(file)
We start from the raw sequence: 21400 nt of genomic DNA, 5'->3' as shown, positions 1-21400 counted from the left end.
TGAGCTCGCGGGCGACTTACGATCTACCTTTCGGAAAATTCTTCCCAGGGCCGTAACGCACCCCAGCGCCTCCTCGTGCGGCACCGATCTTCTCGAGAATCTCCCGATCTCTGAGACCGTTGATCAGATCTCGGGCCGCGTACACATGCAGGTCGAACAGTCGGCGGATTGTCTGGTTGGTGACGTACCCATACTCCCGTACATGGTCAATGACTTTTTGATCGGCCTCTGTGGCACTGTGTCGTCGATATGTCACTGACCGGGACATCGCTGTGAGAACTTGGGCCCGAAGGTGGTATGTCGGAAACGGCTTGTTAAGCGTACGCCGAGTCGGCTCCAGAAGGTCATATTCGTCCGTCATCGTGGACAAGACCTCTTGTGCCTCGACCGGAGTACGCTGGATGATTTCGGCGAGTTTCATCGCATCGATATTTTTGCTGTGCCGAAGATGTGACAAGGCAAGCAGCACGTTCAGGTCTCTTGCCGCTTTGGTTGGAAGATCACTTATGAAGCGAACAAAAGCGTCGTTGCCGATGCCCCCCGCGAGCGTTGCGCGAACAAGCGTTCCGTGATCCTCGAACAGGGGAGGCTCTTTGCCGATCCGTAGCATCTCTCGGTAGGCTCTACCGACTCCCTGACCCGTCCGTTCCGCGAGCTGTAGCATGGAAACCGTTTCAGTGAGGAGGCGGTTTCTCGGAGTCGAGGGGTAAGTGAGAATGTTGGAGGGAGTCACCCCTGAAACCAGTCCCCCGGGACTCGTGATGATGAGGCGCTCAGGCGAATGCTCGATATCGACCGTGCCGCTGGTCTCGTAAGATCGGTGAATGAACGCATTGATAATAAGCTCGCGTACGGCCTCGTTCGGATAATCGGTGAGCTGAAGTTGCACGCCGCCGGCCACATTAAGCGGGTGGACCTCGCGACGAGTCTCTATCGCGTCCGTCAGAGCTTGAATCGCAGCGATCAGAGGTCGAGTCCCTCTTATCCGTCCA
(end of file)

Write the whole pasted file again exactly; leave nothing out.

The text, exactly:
We start from the raw sequence: 21400 nt of genomic DNA, 5'->3' as shown, positions 1-21400 counted from the left end.
TGAGCTCGCGGGCGACTTACGATCTACCTTTCGGAAAATTCTTCCCAGGGCCGTAACGCACCCCAGCGCCTCCTCGTGCGGCACCGATCTTCTCGAGAATCTCCCGATCTCTGAGACCGTTGATCAGATCTCGGGCCGCGTACACATGCAGGTCGAACAGTCGGCGGATTGTCTGGTTGGTGACGTACCCATACTCCCGTACATGGTCAATGACTTTTTGATCGGCCTCTGTGGCACTGTGTCGTCGATATGTCACTGACCGGGACATCGCTGTGAGAACTTGGGCCCGAAGGTGGTATGTCGGAAACGGCTTGTTAAGCGTACGCCGAGTCGGCTCCAGAAGGTCATATTCGTCCGTCATCGTGGACAAGACCTCTTGTGCCTCGACCGGAGTACGCTGGATGATTTCGGCGAGTTTCATCGCATCGATATTTTTGCTGTGCCGAAGATGTGACAAGGCAAGCAGCACGTTCAGGTCTCTTGCCGCTTTGGTTGGAAGATCACTTATGAAGCGAACAAAAGCGTCGTTGCCGATGCCCCCCGCGAGCGTTGCGCGAACAAGCGTTCCGTGATCCTCGAACAGGGGAGGCTCTTTGCCGATCCGTAGCATCTCTCGGTAGGCTCTACCGACTCCCTGACCCGTCCGTTCCGCGAGCTGTAGCATGGAAACCGTTTCAGTGAGGAGGCGGTTTCTCGGAGTCGAGGGGTAAGTGAGAATGTTGGAGGGAGTCACCCCTGAAACCAGTCCCCCGGGACTCGTGATGATGAGGCGCTCAGGCGAATGCTCGATATCGACCGTGCCGCTGGTCTCGTAAGATCGGTGAATGAACGCATTGATAATAAGCTCGCGTACGGCCTCGTTCGGATAATCGGTGAGCTGAAGTTGCACGCCGCCGGCCACATTAAGCGGGTGGACCTCGCGACGAGTCTCTATCGCGTCCGTCAGAGCTTGAATCGCAGCGATCAGAGGTCGAGTCCCTCTTATCCGTCCA